Friday, April 27, 2007

Email Eats Time & Money: How I Find Word Economy

Email often takes a big bite out of my day in terms of time & money. Sometimes the email box delivers constructive, important or profitable online activities. It's also great to get chatty notes from friends and family. (Please keep writing!) But too often, I just spin my wheels in cyberspace with business or notes that should be handled later.

Fortunately, I've tapped into a few tricks that help me avoid costly electronic detours. Here are the tips:

1. Email-Free Zone. In Making Work Work by , the author recommends steering clear of email during the first 60 minutes of each day. That strategy works quite well for me. I try to begin my day with a high-priority chore and then check into the email box after I've taken care of that business. In that way, I avoid getting pulled into interesting, but low-priority email tasks.

"Email is the biggest time-suck of the modern workday."-- "Email can save or steal time, depending on how you manage it."

2. Use the clock & create a schedule. Create a schedule for checking your email, recommends Quick & Simple in the May 1 issue. On a manic day, I check email several times an hour. That electronic addiction is expensive in terms of lost productivity.

In Quick & Simple, productivity guru Marsha Egan recommends checking the email box about four times or less each day.

Four box checks is not enought for me because I am a home-based freelance writer, but limiting my checks to once an hour might work.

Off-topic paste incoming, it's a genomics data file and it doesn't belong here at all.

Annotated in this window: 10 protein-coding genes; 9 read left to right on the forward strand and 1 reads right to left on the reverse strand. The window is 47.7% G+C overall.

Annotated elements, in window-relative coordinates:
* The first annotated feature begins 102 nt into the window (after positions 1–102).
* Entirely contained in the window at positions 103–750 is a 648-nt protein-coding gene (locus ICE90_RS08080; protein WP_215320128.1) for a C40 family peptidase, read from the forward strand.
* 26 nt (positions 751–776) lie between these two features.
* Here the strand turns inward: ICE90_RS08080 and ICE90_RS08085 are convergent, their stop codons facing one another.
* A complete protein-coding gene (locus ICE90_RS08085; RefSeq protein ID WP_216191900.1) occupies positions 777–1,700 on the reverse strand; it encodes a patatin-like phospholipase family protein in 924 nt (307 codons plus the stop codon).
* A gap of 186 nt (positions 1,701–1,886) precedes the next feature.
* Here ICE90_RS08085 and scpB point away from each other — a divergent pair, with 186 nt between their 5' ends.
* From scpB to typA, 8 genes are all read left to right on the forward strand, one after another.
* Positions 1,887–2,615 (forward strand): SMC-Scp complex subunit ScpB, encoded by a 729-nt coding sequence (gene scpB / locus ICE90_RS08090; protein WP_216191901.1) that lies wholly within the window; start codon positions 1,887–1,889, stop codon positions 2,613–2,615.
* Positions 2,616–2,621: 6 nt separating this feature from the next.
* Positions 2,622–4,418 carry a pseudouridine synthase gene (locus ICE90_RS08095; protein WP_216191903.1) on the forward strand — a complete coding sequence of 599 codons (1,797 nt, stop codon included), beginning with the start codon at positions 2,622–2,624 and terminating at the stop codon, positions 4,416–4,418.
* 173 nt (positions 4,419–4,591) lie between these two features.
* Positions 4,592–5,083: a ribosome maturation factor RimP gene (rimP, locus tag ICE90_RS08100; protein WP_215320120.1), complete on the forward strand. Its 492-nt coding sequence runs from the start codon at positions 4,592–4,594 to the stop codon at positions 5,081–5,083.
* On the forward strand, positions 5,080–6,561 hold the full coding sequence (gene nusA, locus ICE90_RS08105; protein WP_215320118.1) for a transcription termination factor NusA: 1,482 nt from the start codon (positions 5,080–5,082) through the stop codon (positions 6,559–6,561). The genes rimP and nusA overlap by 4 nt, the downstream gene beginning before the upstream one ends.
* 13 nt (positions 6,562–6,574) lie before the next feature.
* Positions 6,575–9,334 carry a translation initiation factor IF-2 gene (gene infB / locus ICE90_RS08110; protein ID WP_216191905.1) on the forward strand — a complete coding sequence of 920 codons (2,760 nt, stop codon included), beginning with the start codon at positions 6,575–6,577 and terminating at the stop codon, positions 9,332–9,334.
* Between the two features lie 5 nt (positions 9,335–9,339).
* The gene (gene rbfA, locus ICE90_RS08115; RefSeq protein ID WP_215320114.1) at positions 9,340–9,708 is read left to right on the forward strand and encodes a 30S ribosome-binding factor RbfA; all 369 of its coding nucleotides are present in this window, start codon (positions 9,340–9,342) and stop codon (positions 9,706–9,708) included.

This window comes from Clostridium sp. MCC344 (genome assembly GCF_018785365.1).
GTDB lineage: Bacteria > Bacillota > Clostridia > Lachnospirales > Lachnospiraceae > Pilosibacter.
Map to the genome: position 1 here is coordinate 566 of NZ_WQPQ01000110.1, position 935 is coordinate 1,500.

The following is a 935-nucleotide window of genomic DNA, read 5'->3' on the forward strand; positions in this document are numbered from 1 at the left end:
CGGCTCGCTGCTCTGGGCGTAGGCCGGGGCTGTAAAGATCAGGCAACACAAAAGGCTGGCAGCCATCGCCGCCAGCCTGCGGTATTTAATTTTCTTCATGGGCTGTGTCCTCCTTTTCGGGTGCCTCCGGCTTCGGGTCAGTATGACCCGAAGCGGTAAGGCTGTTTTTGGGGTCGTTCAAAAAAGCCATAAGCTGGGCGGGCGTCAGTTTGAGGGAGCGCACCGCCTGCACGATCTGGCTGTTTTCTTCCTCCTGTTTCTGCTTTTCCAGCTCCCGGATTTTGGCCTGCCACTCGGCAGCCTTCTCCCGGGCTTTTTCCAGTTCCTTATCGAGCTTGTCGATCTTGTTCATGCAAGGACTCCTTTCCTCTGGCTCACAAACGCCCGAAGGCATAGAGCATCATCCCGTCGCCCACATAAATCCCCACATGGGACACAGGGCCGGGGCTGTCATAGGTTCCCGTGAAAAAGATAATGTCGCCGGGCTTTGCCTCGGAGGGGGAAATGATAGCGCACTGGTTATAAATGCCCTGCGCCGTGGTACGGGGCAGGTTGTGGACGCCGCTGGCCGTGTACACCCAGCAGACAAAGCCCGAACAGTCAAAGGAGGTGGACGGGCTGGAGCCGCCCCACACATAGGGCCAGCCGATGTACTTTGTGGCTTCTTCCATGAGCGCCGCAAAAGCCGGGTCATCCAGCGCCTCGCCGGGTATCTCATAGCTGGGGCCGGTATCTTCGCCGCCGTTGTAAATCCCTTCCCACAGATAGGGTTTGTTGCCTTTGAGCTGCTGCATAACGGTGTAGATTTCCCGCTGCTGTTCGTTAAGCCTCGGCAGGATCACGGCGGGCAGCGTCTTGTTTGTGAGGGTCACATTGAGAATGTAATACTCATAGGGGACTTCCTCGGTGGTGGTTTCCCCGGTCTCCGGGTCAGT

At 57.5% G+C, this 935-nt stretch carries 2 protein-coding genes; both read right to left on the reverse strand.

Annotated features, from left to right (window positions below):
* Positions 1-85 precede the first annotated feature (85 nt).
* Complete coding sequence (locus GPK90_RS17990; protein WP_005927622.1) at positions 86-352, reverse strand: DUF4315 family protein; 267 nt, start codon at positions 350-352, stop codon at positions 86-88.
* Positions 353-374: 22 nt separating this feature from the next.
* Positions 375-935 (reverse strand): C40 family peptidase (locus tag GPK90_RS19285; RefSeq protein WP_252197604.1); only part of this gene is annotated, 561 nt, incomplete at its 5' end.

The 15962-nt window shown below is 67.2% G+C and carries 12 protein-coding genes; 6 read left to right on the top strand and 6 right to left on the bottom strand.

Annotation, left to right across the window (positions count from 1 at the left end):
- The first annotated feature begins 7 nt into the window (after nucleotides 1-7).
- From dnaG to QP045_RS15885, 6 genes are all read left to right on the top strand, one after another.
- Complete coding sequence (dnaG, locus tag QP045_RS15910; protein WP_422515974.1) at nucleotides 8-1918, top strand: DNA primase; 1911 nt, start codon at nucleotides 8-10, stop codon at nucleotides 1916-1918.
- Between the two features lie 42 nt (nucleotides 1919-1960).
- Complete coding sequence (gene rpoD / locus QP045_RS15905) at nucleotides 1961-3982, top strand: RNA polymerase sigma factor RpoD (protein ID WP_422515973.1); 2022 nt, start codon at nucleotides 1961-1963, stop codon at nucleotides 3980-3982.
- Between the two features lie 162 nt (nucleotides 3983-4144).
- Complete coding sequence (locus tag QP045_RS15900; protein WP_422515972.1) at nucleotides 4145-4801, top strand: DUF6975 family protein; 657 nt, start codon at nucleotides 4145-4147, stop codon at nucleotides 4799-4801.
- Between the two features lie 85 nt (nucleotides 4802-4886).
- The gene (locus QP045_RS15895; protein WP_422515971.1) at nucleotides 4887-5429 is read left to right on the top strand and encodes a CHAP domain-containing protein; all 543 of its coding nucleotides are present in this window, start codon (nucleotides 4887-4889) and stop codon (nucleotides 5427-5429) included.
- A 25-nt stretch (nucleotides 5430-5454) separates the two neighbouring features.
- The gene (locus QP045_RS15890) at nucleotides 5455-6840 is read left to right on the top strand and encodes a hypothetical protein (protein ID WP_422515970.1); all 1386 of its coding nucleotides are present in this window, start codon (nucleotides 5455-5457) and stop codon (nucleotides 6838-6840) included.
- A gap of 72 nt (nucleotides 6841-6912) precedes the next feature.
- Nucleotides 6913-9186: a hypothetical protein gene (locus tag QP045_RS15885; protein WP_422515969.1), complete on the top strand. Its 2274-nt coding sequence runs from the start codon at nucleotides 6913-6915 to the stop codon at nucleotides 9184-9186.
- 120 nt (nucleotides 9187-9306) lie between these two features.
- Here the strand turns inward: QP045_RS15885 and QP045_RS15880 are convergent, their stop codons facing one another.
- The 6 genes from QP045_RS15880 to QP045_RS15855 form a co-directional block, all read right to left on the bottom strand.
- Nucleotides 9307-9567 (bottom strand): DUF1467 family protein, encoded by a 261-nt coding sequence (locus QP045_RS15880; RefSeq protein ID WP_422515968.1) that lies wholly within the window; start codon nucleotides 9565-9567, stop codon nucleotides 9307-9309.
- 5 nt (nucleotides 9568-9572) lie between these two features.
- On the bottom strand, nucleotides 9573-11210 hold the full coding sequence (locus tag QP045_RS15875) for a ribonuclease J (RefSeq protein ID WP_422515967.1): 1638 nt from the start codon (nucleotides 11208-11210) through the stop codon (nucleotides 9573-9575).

3. Two-minute rule: Quickly review your email. Handle the high-priority business, but everything else must fit into 120-second time slots. If an email can be dealt with in two minutes or less, write back. But if the chore demands more time, put it in your do-later-action file. Of course, this rule does not apply to high-priority items.

4. Banish mail notifications: Ditch the "You've Got Mail" chime. That automatic notice will derail your day.

5. Maintain multiple accounts: Have a personal account for high-priority chats with friends, relatives and business associates. Set up a spam account for low-priority online business, like newsletters, promotional campaigns and other items.

6. Use the subject line: Some informal requests and statements can be easily typed into the subject line. This economy of words will encourage others to do the same, says Julie Morgenstern.

7. Create templates for routine chores: This sounds cold, but a pre-fab template can help you answer mail quickly. This strat works best if you customize each note for the situation.

For example, I receive a lot of email pitches from PR people, who are strangers. I save time by sending back a generic "thanks-for-the tip; I'll contact you later if I am interested."



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1 comment:

mapgirl said...

I have no idea what I would do without my 5+ personal email accounts. Filtering also helps a lot since I get a lot of automated emails from the servers at work. Filtering is a fast way to prioritize. I look at some folders or email accounts only once a day. It's a godsend to auto file stuff till I'm ready to look at it.